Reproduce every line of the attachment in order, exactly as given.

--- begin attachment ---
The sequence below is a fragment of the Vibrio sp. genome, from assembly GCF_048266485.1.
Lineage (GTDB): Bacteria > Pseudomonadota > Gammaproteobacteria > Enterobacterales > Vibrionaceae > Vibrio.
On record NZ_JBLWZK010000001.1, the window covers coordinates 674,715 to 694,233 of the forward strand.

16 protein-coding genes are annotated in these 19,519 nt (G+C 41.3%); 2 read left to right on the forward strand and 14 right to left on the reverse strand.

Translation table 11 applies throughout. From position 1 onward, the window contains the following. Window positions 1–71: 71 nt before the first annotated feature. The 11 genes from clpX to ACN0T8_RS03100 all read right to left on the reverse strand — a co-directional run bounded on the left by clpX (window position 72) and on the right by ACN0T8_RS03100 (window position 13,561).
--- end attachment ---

The sequence below is a fragment of the Vibrio sp. genome, from assembly GCF_048266485.1.
Lineage (GTDB): Bacteria > Pseudomonadota > Gammaproteobacteria > Enterobacterales > Vibrionaceae > Vibrio.
On record NZ_JBLWZK010000001.1, the window covers coordinates 674,715 to 694,233 of the forward strand.

16 protein-coding genes are annotated in these 19,519 nt (G+C 41.3%); 2 read left to right on the forward strand and 14 right to left on the reverse strand.

Translation table 11 applies throughout. From position 1 onward, the window contains the following. Window positions 1–71: 71 nt before the first annotated feature. The 11 genes from clpX to ACN0T8_RS03100 all read right to left on the reverse strand — a co-directional run bounded on the left by clpX (window position 72) and on the right by ACN0T8_RS03100 (window position 13,561).